Mass gatherings of Israeli youth known as "raves," may bring to mind a besotted Bacchanalia, but a proponent of the popular celebrations says present a spiritual side of Israeli life that can combat the negative images being broadcast from the region.
Tomer Ganihar – a photographer who has documented the raves he says he helped start a decade ago – has come to the United States on a mission: to show his generation of spiritual seekers as a continuation of a long, Jewish mystical tradition.
"After 5,000 years, it’s on again," says Ganihar, 32, a self-taught artist whose large-scale color images of raves in the Israeli wilderness and crowded clubs on Tel Aviv’s Allenby Street can be seen in "Holy Land X" – X as in "unknown – at Paul Rodgers/9W gallery in Chelsea.
"The Landscape is the same landscape, the people are the same people," says Ganihar. "Only the music has changed."
For Ganihar, clubs and outdoor raves and are the new synagogues where Jews can commune with a greater power, and the DJs who spin the repetitive electronic music called "Trance" are the new rabbis.
Ganihar traces his paternal roots back to one of the greatest rabbis, the Maharal of Prague, who according to legend created the Golem. Ganihar’s father immigrated to Israel as part of the Second Aliyah, changing the family name from Greenberg to a poetic equivalent in Hebrew.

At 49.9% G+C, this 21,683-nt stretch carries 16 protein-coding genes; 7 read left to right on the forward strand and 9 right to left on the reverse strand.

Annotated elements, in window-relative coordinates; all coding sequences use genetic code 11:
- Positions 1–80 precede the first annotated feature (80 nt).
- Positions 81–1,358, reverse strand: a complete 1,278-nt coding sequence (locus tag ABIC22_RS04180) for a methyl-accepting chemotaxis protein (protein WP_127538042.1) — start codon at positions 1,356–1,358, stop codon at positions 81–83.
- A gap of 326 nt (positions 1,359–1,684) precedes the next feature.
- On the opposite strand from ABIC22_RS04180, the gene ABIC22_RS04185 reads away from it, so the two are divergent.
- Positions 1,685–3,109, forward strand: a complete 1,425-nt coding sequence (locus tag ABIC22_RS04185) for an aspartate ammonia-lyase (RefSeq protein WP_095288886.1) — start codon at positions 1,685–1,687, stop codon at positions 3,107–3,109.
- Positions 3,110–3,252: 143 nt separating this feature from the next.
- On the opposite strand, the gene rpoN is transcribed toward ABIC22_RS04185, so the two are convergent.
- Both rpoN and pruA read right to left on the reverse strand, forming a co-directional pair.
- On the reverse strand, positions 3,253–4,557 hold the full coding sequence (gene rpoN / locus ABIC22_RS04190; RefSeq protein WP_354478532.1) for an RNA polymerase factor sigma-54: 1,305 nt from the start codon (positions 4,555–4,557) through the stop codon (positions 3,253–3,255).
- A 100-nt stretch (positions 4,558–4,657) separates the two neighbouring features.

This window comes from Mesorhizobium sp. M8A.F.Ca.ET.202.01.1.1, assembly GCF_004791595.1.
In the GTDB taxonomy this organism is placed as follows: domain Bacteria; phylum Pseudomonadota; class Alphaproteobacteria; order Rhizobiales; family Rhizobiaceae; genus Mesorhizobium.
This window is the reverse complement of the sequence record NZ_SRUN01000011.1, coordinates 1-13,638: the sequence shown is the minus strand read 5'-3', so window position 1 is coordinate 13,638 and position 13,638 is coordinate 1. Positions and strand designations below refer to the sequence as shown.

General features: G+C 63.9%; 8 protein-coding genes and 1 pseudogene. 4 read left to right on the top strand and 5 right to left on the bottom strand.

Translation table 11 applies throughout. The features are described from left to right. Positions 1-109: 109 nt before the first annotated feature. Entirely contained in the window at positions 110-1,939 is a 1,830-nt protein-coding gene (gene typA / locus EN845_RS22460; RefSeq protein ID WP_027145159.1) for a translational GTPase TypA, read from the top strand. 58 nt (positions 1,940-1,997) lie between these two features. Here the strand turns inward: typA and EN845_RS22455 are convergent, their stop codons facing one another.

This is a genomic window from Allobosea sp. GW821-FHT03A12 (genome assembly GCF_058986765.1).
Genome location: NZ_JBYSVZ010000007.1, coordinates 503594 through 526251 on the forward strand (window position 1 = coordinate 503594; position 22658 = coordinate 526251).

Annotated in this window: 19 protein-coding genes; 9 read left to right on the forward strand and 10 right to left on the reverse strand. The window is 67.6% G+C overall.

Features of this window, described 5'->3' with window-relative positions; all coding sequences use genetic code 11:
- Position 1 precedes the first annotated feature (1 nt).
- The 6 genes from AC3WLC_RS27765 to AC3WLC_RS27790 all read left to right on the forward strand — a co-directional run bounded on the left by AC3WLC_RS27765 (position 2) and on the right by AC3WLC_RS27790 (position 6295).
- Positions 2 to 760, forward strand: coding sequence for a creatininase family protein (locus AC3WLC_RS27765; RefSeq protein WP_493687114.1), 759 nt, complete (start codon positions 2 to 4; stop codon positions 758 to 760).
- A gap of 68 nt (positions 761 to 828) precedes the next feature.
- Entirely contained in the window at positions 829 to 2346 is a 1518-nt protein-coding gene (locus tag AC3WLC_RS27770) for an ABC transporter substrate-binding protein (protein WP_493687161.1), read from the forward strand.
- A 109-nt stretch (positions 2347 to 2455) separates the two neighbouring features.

A 6-foot-7 native of Ramat Hasharon – "the Jersey of Tel Aviv," he says – Ganihar was kicked out of photography class in high school because he was undisciplined. He went on in 1999 to become the youngest artist to exhibit at the Tel Aviv Museum of Art.
Ganihar uses long exposure times to capture the frenetic energy of vibrating bodies that gives some of his images an impressionistic feel. Others show young men and women dressed in loose clothing and seemingly lost in ecstatic reverie. Indeed, Ganihar acknowledges that drugs play a part in the rave scene, but he insists, "The real drug is the mystic enthusiasm."
An author and newspaper columnist in Israel, Ganihar claims to have been part of Israel’s first such gathering with about 10 friends, many of whom had recently returned from sojourns in India or a "summer of love" in Europe. The idea spread quickly, and today raves can attract up to 30,000 people and sometimes last four days, Ganihar says. He suggests that the gatherings offer an alternative to organized religion and an essential release for a spiritually hungry generation raised under pressure.
"My generation is restless," he says. "They lived all their youth in this crazy situation." After three years restrained by army discipline, "They’re fed up and they’re going out." He points to an image of a 1998 rave near an army memorial at Latrun as having a particularly "sci-fi" quality. Before the present intifada, "many Arabs participated," Ganihar says.
He emphasizes that the raves are "not just a party," rather they are tribal gatherings redrawn for a new era. "This is something very, very Israeli."
Holy Land X" is on view through Nov. 23 at Paul Rodgers/9W, 529 W. 20th St., 9th fl. (212) 414-9810. Tues.-Sat., 10 a.m.-6 p.m. They are shown with Uri Dotan’s "Crossing," a "video sculpture" that documents the kaleidoscopic movements of New York City traffic.